Across the breadth of the work, Kippenberger extends this treatment to the faces that saturated the global media landscapes of the late 1970s and early 1980s. Working from a variety of popular source images, he unabashedly places world leaders, Cold War politicians and royalty side by side with actors, football players and musicians. Identity is deflected and encrypted at every stage – like Kippenberger himself, no-one is quite who they seem to be. Ulrich Koch, 58 (Schokoladenfresser) (Ulrich Koch, 58 (chocolate gorger)) impersonates Ronald Reagan, the American President who had been elected the previous year. Ehegatte einer Metzgerstochter aud Düsseldorf (Spouse of a butcher’s daughter from Dusseldorf) bears an uncanny resemblance to Prince Rainier of Monaco. Mein Freund aus Russland (My Friend from Russia) is Leonid Brezhnev, the General Secretary of the Central Communist Party of the Soviet Union; Unser Mann aus Hamburg – Langenhorn (Our man from Hamburg – Langenhorn) is Helmut Schmidt, Chancellor of West Germany from 1974 to 1982, with his eyes pulled out and brandished before him. Schmidt’s wife, Hannelore ‘Loki’ Glaser, is also depicted; a keen gardener, her portrait is emblazoned with the words ‘let weeds grow’. Mao, who had died in 1976, is represented as an abstract cartoon, his nose transformed into a breast in deference to the increasing popularity of body painting during this period. Yasser Arafat, theleader of the Palestinian Liberation Organization, is branded with a childish rhyming couplet ‘Arafat hat das Rasieren satt’ (‘Arafat is sick of shaving’). Ehegatte von Lady Di (Lady Di’s spouse), irreverently signed ‘Carlo’, is Prince Charles - a nod to the royal wedding that had taken place earlier that year.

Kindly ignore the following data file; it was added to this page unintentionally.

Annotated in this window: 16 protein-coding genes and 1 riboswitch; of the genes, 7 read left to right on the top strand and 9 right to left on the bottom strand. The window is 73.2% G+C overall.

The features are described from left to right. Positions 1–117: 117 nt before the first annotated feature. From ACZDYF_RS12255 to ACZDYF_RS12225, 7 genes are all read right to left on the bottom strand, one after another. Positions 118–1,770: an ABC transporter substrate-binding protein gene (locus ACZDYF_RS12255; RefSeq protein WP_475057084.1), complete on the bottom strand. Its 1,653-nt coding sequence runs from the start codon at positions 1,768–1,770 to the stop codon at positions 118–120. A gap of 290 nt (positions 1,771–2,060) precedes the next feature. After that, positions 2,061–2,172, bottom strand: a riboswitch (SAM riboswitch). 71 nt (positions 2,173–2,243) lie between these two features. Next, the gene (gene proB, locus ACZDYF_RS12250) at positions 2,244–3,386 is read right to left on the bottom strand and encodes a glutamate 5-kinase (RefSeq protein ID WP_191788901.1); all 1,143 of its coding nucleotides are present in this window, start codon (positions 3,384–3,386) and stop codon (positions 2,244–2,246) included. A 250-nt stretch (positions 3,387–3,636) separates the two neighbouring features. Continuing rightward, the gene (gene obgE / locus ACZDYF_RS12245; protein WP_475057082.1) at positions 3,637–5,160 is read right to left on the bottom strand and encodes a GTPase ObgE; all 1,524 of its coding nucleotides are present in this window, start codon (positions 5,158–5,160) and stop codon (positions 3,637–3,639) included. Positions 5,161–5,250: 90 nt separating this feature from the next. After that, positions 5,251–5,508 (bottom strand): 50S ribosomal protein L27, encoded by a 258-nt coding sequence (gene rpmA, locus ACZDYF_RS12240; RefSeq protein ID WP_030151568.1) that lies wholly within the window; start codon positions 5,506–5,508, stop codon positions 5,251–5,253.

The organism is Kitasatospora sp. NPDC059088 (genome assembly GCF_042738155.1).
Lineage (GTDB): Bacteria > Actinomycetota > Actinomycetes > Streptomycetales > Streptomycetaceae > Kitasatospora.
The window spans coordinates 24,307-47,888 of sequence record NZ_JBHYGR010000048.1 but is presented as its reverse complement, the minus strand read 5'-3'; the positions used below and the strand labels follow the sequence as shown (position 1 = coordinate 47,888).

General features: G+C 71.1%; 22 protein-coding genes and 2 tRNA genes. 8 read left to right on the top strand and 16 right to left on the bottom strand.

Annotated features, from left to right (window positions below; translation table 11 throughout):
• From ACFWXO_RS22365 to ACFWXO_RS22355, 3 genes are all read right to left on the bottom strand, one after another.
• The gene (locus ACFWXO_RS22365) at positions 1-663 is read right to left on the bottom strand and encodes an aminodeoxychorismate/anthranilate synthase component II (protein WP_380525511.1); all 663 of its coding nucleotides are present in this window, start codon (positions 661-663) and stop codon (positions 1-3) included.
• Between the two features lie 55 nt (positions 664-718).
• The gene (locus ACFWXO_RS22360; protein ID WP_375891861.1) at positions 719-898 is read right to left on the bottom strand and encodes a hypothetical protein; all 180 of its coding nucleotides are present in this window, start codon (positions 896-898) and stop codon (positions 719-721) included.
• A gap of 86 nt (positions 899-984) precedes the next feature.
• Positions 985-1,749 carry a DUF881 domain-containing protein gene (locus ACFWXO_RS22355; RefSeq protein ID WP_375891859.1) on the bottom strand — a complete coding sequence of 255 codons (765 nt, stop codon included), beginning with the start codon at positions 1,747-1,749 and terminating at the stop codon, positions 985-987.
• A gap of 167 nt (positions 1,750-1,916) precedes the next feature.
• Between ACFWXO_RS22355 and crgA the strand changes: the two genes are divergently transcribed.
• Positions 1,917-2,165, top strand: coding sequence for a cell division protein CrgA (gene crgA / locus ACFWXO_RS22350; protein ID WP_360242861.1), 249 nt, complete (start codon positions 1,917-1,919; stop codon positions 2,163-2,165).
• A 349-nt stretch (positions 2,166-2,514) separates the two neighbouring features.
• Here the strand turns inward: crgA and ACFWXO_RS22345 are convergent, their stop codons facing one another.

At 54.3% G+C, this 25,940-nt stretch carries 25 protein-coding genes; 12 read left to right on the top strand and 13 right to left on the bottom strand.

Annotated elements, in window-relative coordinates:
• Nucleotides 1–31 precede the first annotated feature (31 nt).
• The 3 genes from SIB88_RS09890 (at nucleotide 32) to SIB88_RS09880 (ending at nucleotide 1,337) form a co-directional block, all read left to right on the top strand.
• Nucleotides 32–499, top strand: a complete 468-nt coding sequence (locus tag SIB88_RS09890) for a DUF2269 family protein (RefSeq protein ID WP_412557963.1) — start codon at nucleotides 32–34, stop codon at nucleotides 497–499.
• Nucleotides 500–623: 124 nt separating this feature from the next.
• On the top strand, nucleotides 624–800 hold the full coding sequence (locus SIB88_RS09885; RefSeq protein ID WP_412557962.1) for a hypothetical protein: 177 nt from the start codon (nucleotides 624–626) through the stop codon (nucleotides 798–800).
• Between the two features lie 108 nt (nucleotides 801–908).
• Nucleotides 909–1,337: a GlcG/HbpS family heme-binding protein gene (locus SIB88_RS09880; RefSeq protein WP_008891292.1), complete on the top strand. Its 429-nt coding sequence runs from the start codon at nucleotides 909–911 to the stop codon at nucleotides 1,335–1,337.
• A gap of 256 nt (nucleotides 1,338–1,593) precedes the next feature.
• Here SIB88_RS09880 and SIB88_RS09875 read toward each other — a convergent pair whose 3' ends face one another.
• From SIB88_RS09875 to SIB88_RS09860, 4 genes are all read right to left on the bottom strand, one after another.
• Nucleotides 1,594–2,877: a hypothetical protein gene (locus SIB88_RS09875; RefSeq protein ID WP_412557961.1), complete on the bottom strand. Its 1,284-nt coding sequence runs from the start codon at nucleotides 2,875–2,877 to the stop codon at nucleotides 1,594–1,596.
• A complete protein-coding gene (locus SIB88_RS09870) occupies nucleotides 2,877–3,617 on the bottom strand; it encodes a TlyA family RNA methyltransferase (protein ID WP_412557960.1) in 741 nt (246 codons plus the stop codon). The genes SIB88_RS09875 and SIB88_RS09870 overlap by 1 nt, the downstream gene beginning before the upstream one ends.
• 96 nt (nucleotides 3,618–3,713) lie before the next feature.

The compendium also depicts some of the key figures in entertainment and sport during this period. Der Indianerfreud (The Native American’s friend) is Marlon Brando, known for his close relations with the American Indian Movement. Peter Krauss was a popular musician and entertainer; Peter Maffay’s album Ich will leben reached number one in the German charts in 1981. Horst (Hrubesch) was a Hamburg footballer - denoted by the team’s symbol in the top left hand corner of his portrait – who became a hero in the UEFA Euro 1980 final against Belgium when he scored a trademark bullet header in the 89th minute of the game. Pierre Littbarski was another West German footballer who earned his first cap for the team in 1981 in the World Cup qualification against Austria. Other figures are less well known: Gabriela Manzona was Jörg Immendorff’s girlfriend, whom Kippenberger shamelessly seduced. Perhaps most interesting, however, is Harald Juhnke, an entertainer whom the artist painted more than once. Like Branko Zebec – the Croatian football manager to whom the work’s title refers - he was heavy drinker, and was notorious for airing his private life in public. Here, Kippenberger depicts the cover of his book Das Kunst ein Mensch zu sein (The Art of Being Human) – a title that resonated strongly with the artist. It was in 1981, on the back of a postcard from Italy, that Kippenberger had made his seminal declaration ‘every artist is a human being’. This inversion of Joseph Beuys’s famous maxim (‘every human being is an artist’) was to become one of his most important guiding principles, informing his conception of the artist as a figure laid bare – crucified, at times – before a braying audience. This, in many ways, is the condition that unites the unlikely bedfellows of Kippenberger’s compendium: imprisoned within the cage-like format of the work, reduced to a series of stereotypes, doubles and one-liners, they are the hapless victims of their own status.